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Slut Wife: Robert’s Nympho Wife (2010): Typing with One Hand Leads to Bad Grammar

photo credit: Oregon State University

Leonna Black, Slut Wife: Robert’s Nympho Wife (No publisher listed, 2010)

points off: incomplete information, as above.

A generic blonde woman, from behind, in a bra and panties adorns the ebook's cover.

About as generic as cheap Kindle porn covers get.
photo credit: Amazon

If you ever wanted a great demonstration of why you shouldn’t trust your editing and proofreading to a machine, here is Slut Wife: Robert’s Nympho Wife as an hilarious object lesson. Note that the book description lists the name of the long-suffering husband as Ron. Someone used an automated find-and-replace on their word processing program to change said hubby’s name, at the last minute, to “Robert” without putting any spaces around “Ron” and did it case-insensitive, The end result, somewhat hilariously, is a book where, for example, the word “front” is invariably presented to us as “fRobertt”. Oops. Didn’t bother to read it over one last time before sending it in, huh?

Which is kind of too bad, because at least the author has a halfway decent grasp on the way a story should progress, makes a few nods toward such niceties as character development (without really getting there), foreshadowing (clumsy, but there and correctly used), and even a touch of humor or two. But the shoddy proofreading kills it. * ½

The Pleasure Chateau (1995): Well, the Chateau Part Is Right

Jeremy Reed, The Pleasure Chateau (Velvet, 1995)

[originally posted 2Nov2001]

A woman looks wistfully off into the distance on the book's cover.

That is not, one thinks, the expression of a pleasured woman.
photo credit: openlibrary.org

One would expect a book with a title such as The Pleasure Chateau and comparisons to Guillaume Apollinaire in their descriptions to deliver the goods. Hard to imagine what goods those would be, but goods nonetheless. A better comparison for the first volume of Reed’s trilogy that has come to be known as Sade’s Sister would be Huysmans (or Sade himself); much internal monologue is conducted, people go on endlessly to themselves and others about sex, spiritualism, and the like, but no one ever really does anything.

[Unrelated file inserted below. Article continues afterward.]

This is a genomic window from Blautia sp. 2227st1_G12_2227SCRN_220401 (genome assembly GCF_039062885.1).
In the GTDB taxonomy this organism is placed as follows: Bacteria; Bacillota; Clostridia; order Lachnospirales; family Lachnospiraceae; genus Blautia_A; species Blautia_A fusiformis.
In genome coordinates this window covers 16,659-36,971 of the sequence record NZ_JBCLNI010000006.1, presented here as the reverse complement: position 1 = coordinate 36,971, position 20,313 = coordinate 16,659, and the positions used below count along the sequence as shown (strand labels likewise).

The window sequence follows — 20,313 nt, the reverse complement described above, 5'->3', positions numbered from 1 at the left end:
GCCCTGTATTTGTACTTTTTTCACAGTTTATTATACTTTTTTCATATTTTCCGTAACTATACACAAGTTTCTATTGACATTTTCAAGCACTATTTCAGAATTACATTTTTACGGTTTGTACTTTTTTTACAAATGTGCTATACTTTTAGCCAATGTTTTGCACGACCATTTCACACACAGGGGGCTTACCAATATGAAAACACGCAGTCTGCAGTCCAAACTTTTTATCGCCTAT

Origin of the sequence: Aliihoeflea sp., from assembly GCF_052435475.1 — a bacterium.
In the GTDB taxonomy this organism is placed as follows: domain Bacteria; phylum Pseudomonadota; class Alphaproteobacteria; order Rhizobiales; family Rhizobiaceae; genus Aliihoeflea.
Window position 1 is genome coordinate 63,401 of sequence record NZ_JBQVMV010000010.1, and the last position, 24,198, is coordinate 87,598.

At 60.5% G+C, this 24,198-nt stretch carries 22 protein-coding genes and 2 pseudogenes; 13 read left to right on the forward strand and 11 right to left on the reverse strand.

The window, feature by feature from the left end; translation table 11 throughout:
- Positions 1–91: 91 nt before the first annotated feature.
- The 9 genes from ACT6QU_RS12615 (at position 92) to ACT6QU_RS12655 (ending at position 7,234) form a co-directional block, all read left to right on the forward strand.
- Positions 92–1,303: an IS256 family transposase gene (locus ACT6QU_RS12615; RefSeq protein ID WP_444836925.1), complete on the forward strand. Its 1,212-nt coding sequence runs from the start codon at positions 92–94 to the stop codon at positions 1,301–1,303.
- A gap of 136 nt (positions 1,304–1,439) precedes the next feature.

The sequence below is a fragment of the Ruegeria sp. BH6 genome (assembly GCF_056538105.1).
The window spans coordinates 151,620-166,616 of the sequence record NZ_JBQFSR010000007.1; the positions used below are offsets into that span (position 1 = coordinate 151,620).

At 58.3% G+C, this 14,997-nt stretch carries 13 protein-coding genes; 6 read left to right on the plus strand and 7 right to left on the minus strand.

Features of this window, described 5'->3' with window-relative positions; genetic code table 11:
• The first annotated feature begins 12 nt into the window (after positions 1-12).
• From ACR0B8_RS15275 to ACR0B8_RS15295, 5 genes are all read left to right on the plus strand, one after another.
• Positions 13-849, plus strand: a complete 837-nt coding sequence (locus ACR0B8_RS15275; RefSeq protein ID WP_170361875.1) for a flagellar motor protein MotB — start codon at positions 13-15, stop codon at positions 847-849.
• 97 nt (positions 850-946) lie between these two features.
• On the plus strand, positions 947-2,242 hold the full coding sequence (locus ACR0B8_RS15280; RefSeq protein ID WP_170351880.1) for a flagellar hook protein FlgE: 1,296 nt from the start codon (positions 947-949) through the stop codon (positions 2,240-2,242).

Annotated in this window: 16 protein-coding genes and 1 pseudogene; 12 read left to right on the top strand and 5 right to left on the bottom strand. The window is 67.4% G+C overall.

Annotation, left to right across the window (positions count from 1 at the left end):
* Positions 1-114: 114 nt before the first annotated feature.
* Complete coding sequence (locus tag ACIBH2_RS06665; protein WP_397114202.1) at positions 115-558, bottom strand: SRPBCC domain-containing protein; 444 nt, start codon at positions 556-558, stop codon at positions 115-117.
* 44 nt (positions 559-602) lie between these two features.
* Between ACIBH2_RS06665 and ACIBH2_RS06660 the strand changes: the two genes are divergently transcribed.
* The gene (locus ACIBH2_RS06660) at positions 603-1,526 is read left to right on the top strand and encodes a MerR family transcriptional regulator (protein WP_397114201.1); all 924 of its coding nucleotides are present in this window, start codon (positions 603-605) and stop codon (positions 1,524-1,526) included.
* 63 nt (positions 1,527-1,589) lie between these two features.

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House of Pain (1997): Neverlast

photo credit: Oregon State University

Pan Pantziarka, House of Pain (Velvet/Creation, 1997)

[originally posted 17Sep2001]

A woman, wrists tied above her head, languishes on the cover of the book.

Wheels, wheels…
photo credit: ebay

The publisher’s blurb on the back calls House of Pain “scorched earth erotica,” and a more accurate definition would be somewhat hard to come by. The book gives us a nameless narrator (by design, of course, cf. Fight Club) who is kidnapped—perhaps—and subjected to various humiliations, etc., which she may or may not enjoy, depending on her mood. As is usual with such things, the degradation builds until it hits a high (low?) at the climax of the book, where the narrator faces the usual question: how badly do I want to keep my identity?
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Whet Appetites of Virtual Strangers (2013): Wet Panties of Not a Single Reader

Elaine Shuel, Whet Appetites of Virtual Strangers (No publisher listed, 2013)

Had I been planning on giving this any points, it would have lost them for not supplying complete information.

 

A statuesque blonde gives the reader a come-hither look on the ebook's cover.

Generic porn cover is generic.
photo credit: Goodreads